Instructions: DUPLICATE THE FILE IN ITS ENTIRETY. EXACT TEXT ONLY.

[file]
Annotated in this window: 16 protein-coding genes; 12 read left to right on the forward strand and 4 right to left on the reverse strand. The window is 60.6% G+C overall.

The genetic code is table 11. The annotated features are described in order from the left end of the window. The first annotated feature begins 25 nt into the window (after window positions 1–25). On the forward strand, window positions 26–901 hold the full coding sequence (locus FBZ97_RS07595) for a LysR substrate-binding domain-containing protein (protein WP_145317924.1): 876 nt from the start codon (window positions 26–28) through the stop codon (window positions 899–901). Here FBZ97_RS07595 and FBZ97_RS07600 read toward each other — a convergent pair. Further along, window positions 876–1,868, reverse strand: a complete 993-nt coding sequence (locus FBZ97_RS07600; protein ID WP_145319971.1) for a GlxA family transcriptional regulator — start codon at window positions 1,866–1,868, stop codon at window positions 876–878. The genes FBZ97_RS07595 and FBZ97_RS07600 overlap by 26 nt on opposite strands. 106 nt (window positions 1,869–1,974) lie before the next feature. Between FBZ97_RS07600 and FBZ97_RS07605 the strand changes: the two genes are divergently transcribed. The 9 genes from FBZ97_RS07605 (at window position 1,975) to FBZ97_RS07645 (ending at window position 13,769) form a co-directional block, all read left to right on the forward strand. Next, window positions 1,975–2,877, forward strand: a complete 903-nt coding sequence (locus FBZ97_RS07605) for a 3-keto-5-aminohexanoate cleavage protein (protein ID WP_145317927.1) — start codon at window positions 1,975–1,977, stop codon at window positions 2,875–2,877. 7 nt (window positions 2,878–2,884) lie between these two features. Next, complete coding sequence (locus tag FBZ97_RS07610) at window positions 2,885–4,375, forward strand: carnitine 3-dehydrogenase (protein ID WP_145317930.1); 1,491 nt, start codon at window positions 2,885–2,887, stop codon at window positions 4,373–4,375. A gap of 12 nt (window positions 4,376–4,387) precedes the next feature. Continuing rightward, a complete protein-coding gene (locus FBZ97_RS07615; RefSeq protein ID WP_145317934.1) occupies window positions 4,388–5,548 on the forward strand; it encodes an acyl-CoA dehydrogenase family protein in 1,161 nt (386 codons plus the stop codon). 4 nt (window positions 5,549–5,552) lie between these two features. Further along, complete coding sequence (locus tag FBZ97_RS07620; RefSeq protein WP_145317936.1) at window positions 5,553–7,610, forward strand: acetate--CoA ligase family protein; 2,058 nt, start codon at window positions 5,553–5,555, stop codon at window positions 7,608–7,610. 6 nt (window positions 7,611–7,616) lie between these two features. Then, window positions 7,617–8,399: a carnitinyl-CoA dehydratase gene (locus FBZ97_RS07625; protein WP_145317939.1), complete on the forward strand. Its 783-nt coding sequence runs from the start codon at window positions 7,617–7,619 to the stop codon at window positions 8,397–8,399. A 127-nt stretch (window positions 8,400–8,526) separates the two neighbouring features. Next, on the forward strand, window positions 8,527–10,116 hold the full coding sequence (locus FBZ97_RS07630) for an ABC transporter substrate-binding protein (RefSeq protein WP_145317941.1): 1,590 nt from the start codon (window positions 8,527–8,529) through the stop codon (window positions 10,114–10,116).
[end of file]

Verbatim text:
Annotated in this window: 16 protein-coding genes; 12 read left to right on the forward strand and 4 right to left on the reverse strand. The window is 60.6% G+C overall.

The genetic code is table 11. The annotated features are described in order from the left end of the window. The first annotated feature begins 25 nt into the window (after window positions 1–25). On the forward strand, window positions 26–901 hold the full coding sequence (locus FBZ97_RS07595) for a LysR substrate-binding domain-containing protein (protein WP_145317924.1): 876 nt from the start codon (window positions 26–28) through the stop codon (window positions 899–901). Here FBZ97_RS07595 and FBZ97_RS07600 read toward each other — a convergent pair. Further along, window positions 876–1,868, reverse strand: a complete 993-nt coding sequence (locus FBZ97_RS07600; protein ID WP_145319971.1) for a GlxA family transcriptional regulator — start codon at window positions 1,866–1,868, stop codon at window positions 876–878. The genes FBZ97_RS07595 and FBZ97_RS07600 overlap by 26 nt on opposite strands. 106 nt (window positions 1,869–1,974) lie before the next feature. Between FBZ97_RS07600 and FBZ97_RS07605 the strand changes: the two genes are divergently transcribed. The 9 genes from FBZ97_RS07605 (at window position 1,975) to FBZ97_RS07645 (ending at window position 13,769) form a co-directional block, all read left to right on the forward strand. Next, window positions 1,975–2,877, forward strand: a complete 903-nt coding sequence (locus FBZ97_RS07605) for a 3-keto-5-aminohexanoate cleavage protein (protein ID WP_145317927.1) — start codon at window positions 1,975–1,977, stop codon at window positions 2,875–2,877. 7 nt (window positions 2,878–2,884) lie between these two features. Next, complete coding sequence (locus tag FBZ97_RS07610) at window positions 2,885–4,375, forward strand: carnitine 3-dehydrogenase (protein ID WP_145317930.1); 1,491 nt, start codon at window positions 2,885–2,887, stop codon at window positions 4,373–4,375. A gap of 12 nt (window positions 4,376–4,387) precedes the next feature. Continuing rightward, a complete protein-coding gene (locus FBZ97_RS07615; RefSeq protein ID WP_145317934.1) occupies window positions 4,388–5,548 on the forward strand; it encodes an acyl-CoA dehydrogenase family protein in 1,161 nt (386 codons plus the stop codon). 4 nt (window positions 5,549–5,552) lie between these two features. Further along, complete coding sequence (locus tag FBZ97_RS07620; RefSeq protein WP_145317936.1) at window positions 5,553–7,610, forward strand: acetate--CoA ligase family protein; 2,058 nt, start codon at window positions 5,553–5,555, stop codon at window positions 7,608–7,610. 6 nt (window positions 7,611–7,616) lie between these two features. Then, window positions 7,617–8,399: a carnitinyl-CoA dehydratase gene (locus FBZ97_RS07625; protein WP_145317939.1), complete on the forward strand. Its 783-nt coding sequence runs from the start codon at window positions 7,617–7,619 to the stop codon at window positions 8,397–8,399. A 127-nt stretch (window positions 8,400–8,526) separates the two neighbouring features. Next, on the forward strand, window positions 8,527–10,116 hold the full coding sequence (locus FBZ97_RS07630) for an ABC transporter substrate-binding protein (RefSeq protein WP_145317941.1): 1,590 nt from the start codon (window positions 8,527–8,529) through the stop codon (window positions 10,114–10,116).